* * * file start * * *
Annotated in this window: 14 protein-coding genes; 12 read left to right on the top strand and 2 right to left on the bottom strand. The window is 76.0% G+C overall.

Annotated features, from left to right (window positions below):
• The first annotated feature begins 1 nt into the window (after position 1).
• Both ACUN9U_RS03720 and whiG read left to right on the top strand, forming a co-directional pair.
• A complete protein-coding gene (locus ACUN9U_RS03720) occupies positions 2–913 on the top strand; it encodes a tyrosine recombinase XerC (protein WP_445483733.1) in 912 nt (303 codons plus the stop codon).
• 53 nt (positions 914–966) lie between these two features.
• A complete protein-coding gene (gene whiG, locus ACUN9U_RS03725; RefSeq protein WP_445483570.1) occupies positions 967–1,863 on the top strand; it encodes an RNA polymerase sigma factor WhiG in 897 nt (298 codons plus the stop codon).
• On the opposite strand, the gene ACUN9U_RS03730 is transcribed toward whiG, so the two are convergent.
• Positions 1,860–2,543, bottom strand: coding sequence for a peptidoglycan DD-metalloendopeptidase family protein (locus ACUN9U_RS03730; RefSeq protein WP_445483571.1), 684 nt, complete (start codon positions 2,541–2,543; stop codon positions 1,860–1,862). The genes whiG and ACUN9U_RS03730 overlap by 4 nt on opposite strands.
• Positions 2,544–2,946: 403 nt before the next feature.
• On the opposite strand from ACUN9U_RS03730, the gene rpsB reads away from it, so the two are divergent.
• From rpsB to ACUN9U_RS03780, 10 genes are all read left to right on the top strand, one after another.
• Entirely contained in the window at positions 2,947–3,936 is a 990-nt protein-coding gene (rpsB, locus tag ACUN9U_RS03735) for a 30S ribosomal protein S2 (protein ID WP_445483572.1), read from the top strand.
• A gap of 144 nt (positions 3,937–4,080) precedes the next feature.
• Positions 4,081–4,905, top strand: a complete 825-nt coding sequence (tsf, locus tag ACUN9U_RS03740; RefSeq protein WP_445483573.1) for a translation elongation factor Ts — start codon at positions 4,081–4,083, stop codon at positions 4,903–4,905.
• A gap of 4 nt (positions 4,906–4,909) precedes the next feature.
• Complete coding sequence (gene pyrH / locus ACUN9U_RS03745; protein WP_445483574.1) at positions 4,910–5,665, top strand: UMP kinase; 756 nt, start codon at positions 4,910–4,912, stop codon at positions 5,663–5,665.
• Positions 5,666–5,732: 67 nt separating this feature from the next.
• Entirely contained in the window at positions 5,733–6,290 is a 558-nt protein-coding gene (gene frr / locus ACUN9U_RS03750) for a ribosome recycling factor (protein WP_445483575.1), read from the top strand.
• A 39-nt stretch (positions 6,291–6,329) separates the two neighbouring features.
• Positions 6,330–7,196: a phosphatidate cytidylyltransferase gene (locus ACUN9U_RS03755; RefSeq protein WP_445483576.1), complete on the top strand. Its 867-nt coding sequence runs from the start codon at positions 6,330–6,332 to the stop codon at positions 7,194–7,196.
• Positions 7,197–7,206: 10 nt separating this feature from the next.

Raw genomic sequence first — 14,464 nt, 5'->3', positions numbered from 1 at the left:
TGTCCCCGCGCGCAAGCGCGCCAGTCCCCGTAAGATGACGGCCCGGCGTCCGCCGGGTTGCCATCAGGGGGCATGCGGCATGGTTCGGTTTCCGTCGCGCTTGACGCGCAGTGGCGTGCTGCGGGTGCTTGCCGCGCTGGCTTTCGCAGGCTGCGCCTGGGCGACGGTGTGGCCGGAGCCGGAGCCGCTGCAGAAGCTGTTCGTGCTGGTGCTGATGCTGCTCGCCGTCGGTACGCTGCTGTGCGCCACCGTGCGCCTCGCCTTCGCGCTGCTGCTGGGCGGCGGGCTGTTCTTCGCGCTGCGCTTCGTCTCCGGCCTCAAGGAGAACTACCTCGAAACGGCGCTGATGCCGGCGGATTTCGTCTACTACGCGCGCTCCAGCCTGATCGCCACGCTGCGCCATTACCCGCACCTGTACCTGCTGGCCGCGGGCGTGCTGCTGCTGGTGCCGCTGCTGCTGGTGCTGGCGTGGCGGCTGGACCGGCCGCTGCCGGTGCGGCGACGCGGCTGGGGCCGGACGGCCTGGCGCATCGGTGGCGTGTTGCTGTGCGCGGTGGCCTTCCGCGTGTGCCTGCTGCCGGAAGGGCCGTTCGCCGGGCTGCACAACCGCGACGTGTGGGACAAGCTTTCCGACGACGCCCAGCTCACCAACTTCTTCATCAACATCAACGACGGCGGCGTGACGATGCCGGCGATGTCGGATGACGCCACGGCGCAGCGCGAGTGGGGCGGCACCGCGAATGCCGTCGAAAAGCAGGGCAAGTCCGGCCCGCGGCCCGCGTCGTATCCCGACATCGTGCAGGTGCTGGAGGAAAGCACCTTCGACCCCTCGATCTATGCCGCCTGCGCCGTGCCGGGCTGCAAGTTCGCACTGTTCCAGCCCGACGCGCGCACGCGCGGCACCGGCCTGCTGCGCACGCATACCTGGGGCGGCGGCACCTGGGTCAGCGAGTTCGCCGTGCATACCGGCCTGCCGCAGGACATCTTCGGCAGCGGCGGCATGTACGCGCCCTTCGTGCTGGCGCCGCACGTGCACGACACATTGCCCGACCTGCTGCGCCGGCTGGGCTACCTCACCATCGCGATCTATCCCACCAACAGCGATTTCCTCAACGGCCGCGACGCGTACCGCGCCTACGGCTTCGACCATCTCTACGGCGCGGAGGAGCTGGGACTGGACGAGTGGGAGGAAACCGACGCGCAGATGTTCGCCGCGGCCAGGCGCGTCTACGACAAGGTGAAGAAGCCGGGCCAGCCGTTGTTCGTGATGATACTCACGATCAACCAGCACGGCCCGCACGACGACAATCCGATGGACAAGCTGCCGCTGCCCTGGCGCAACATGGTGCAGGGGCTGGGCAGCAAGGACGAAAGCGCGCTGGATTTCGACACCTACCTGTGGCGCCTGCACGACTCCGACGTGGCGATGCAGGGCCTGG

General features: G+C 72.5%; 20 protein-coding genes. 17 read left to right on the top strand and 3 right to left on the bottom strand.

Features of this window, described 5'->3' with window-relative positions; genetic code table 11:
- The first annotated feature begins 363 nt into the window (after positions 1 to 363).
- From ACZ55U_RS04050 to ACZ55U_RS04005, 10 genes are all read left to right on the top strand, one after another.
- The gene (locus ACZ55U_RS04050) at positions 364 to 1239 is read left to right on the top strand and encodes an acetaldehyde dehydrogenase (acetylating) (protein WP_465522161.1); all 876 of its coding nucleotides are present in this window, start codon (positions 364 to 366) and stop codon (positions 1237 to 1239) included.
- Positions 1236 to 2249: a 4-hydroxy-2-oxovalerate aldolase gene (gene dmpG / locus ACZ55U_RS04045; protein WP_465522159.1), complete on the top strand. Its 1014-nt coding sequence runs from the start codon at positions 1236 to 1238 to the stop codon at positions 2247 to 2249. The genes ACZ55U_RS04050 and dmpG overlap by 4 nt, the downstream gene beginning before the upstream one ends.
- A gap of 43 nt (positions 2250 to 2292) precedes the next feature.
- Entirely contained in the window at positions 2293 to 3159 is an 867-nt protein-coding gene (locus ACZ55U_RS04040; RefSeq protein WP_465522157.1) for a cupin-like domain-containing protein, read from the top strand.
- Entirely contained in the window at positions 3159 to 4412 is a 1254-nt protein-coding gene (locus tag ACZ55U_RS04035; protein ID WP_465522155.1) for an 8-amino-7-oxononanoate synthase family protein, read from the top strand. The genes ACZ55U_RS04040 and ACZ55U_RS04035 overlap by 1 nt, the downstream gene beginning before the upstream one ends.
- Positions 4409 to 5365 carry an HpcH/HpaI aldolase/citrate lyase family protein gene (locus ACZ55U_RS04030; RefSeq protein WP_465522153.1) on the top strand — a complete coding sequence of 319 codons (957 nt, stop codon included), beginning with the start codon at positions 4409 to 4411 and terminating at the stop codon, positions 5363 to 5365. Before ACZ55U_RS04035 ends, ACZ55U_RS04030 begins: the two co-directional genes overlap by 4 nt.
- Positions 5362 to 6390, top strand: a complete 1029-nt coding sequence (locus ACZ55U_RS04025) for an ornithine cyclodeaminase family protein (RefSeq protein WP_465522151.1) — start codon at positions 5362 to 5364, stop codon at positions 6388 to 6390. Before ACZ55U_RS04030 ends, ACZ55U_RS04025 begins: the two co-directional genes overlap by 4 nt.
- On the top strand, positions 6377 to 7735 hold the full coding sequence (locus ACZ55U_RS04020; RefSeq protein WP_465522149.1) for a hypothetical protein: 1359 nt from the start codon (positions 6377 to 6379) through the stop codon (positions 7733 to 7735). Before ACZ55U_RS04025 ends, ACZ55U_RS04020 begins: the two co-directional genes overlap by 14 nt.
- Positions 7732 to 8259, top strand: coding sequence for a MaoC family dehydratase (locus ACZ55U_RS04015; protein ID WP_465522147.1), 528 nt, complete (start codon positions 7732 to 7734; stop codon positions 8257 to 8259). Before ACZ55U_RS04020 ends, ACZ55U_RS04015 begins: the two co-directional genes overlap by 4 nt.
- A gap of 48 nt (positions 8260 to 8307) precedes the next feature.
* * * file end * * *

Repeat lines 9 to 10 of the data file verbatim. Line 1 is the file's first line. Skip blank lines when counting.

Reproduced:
• Positions 1,860–2,543, bottom strand: coding sequence for a peptidoglycan DD-metalloendopeptidase family protein (locus ACUN9U_RS03730; RefSeq protein WP_445483571.1), 684 nt, complete (start codon positions 2,541–2,543; stop codon positions 1,860–1,862). The genes whiG and ACUN9U_RS03730 overlap by 4 nt on opposite strands.
• Positions 2,544–2,946: 403 nt before the next feature.